Ōtautahi Community Housing Trust (ŌCHT) officially opened their latest community housing complex today in Tīwaiwaka Lane (previously Cresselly Place) Christchurch.
The complex was opened by Housing Minister, Hon Dr Megan Woods and Christchurch Mayor Lianne Dalziel.
The low density complex, which consists of 28 homes, has been designed to fit well within the local community. More importantly, it meets the New Zealand Green Building Council (NZGBC) Homestar 6 standards, which means the development has been designed and built to be warm, and efficient with a reduced environmental impact. Homestar 6 designed houses provide healthier environments for people to live in.
“The opening of the complex at Tīwaiwaka Lane is another step in our commitment to building great homes and creating connected communities with housing that exceeds standards. These homes are warm, dry and efficient , car parking is provided for each home, and there is a central courtyard at the centre of the complex to promote a sense of community,” said Cate Kearney, CE, Ōtautahi Community Housing Trust.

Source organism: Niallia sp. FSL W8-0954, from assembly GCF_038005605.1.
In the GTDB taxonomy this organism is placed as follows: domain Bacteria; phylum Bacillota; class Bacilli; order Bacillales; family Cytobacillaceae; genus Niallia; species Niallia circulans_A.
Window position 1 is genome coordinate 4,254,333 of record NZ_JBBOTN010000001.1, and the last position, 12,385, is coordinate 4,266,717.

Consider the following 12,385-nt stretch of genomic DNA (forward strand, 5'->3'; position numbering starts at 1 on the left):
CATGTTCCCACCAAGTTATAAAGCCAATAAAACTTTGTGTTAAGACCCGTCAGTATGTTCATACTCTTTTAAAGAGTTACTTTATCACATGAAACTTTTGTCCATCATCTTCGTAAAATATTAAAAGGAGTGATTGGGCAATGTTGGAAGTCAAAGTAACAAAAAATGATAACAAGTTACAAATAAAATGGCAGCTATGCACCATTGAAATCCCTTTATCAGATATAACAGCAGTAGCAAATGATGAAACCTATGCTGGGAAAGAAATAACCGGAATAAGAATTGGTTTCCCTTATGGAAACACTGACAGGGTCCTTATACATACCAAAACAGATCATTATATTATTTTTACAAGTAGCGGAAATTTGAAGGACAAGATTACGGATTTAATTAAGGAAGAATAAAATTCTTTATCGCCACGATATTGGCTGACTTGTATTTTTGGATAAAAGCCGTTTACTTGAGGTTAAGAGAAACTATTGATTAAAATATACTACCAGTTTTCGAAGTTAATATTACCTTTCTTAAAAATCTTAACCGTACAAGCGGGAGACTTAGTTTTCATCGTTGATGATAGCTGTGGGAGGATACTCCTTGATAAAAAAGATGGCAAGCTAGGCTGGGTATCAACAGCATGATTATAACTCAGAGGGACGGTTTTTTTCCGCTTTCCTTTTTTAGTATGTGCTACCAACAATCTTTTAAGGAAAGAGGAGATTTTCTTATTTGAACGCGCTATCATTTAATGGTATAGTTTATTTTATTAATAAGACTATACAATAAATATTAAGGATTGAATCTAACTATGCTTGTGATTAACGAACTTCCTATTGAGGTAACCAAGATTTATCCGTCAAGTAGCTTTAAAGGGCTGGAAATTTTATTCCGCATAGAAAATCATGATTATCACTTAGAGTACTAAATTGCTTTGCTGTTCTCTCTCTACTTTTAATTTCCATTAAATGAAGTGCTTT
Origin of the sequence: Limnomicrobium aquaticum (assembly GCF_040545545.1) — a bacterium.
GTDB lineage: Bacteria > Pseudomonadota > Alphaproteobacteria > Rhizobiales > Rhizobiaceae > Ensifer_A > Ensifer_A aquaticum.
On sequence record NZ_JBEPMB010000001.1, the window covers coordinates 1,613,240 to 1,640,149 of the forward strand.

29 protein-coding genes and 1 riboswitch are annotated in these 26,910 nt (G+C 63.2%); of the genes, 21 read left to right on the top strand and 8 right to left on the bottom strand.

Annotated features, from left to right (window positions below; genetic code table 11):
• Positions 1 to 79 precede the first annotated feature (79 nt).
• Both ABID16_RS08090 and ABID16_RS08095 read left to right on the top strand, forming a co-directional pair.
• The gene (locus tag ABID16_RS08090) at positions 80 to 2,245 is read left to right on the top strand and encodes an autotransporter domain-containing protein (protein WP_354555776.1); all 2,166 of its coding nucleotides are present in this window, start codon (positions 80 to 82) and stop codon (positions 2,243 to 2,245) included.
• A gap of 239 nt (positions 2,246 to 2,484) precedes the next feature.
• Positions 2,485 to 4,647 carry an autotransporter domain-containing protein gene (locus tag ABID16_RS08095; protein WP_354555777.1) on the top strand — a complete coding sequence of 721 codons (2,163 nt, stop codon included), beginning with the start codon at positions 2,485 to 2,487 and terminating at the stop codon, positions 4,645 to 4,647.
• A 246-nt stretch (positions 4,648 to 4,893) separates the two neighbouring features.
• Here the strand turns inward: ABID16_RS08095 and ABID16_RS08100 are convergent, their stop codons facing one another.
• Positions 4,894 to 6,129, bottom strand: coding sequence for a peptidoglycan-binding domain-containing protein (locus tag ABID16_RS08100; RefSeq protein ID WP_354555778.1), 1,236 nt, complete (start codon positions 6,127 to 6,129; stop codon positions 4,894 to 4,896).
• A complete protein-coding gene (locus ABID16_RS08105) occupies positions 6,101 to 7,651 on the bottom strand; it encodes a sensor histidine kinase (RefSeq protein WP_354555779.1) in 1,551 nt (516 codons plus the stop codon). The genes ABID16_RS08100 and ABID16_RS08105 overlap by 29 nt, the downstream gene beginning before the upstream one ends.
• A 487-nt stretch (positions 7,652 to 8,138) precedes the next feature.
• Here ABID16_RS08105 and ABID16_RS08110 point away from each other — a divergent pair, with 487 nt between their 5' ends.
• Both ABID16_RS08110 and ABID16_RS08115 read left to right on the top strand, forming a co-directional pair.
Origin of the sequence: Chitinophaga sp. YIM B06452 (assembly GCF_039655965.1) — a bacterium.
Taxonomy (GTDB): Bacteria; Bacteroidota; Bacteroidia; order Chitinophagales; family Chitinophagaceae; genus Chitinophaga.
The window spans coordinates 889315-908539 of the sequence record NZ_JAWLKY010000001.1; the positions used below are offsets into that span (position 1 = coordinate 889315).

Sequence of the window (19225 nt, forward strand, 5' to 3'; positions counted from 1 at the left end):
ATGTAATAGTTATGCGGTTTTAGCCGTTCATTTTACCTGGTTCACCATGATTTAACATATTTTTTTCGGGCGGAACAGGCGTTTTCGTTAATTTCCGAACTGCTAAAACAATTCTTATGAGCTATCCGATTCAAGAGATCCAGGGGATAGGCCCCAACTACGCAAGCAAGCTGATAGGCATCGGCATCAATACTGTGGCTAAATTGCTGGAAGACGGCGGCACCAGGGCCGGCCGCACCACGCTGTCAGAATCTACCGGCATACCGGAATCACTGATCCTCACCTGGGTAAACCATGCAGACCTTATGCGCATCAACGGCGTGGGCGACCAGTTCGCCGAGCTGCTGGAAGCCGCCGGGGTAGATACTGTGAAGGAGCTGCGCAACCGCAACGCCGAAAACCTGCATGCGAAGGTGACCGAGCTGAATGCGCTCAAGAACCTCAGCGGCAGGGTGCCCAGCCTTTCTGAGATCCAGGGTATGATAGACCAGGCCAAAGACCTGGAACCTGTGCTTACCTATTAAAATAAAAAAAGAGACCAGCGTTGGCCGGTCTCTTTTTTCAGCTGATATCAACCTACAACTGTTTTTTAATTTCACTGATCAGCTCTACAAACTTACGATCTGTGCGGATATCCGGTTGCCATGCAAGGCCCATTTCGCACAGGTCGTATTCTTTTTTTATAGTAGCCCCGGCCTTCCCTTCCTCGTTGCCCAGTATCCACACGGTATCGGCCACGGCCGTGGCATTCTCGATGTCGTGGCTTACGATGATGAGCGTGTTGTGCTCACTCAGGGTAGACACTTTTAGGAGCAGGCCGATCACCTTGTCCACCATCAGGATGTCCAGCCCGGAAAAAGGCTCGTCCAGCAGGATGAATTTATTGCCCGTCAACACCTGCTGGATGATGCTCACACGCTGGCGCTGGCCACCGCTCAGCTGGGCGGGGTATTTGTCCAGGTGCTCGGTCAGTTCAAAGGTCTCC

The complex includes both one and two bedroom homes, with some one bedroom homes providing accessible living for elderly residents.
These new high quality homes were made possible through a Christchurch City Council loan to the Trust.
The Ministry of Housing and Urban Development HUD will provide a long-term contract and ongoing operating support for these 28 homes.
ŌCHT is leading the way nationally in the development of community housing that meets the NZGBC Homestar ratings. The Trust has completed two smaller complexes that are accredited Homestar 6 and is working on a 90 home development on Brougham St that will be Homestar 7.
“ŌCHT has made a commitment to ensuring our new homes are the best they can be. We want to provide our tenants with a home that provides maximum health and environmental benefits,” said Cate Kearney.
Christchurch Mayor Lianne Dalziel says, “I am extremely proud of the way the Ōtautahi Community Housing Trust has been able to develop high quality, energy-efficient housing in a way that is sustainable for the tenants and the community as a whole.”
Tīwaiwaka is one of the Māori names for Fantail and the bird is reflected in the central courtyard design.
3 July 2020